Data breaches. Suppose that for whatever reason there is some government or company that you sincerely trust with storing your written or spoken content. Splendid!
Well, I hate to break it to you, but over 2.6 billion records were breached in 2017 alone (76% due to accidental loss, 23% due to malicious outsiders) . Here’s the crux: you might trust an organization’s intended use of your data without having a clue about how they protect it from being leaked.
Fine, then let’s not even bother sharing our data in the first place. Why not just prevent people from accessing speech and text we produce altogether? Because we want to be provided with free or cheap services (Facebook, Twitter, Instagram, …). We also want training data for AI algorithms that are adaptable to our specific traits and preferences (speech recognition systems, personal assistants, search engines, …).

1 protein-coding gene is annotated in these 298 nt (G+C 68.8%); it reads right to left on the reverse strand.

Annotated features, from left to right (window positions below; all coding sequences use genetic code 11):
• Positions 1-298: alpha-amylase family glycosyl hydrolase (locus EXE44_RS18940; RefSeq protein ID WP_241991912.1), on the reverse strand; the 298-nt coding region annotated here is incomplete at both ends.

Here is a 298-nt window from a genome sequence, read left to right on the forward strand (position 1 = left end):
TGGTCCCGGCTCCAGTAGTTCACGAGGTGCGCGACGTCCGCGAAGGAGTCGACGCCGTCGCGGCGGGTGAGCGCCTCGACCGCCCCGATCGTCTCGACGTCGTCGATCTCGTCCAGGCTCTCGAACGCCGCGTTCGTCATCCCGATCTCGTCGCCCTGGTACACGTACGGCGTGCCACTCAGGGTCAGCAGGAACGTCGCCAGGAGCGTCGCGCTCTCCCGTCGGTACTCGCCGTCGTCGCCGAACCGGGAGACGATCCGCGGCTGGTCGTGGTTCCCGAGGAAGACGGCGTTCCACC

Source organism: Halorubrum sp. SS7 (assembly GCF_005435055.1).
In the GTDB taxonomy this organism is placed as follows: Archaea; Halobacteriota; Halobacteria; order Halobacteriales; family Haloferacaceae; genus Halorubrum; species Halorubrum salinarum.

So how do we get what we want, give companies the data they need to profit/improve services AND maintain our privacy? Research in privacy-preserving NLP is in its infancy, but it is likely to revolutionize the way companies and governments collect, store, process, and sell user data. With regulations like the GDPR coming into effect, public outcry over the Cambridge Analytica scandal, and the massive number of hacks that cost companies millions of dollars in reparations every year, the number of privacy-preserving data processing algorithms will snowball. I will be going into some detail on various (practical as well as still computationally intractable but promising) existing solutions in future blog posts, including privacy-preserving surveillance, federated learning, the application of differential privacy to neural networks in order to prevent reverse-engineering, homomorphically encrypted NLP, and so on.
Acknowledgements. My deepest gratitude to Kelly Langlais, Dr. Siavash Kazemian, and Simon Emond for their invaluable feedback on this post.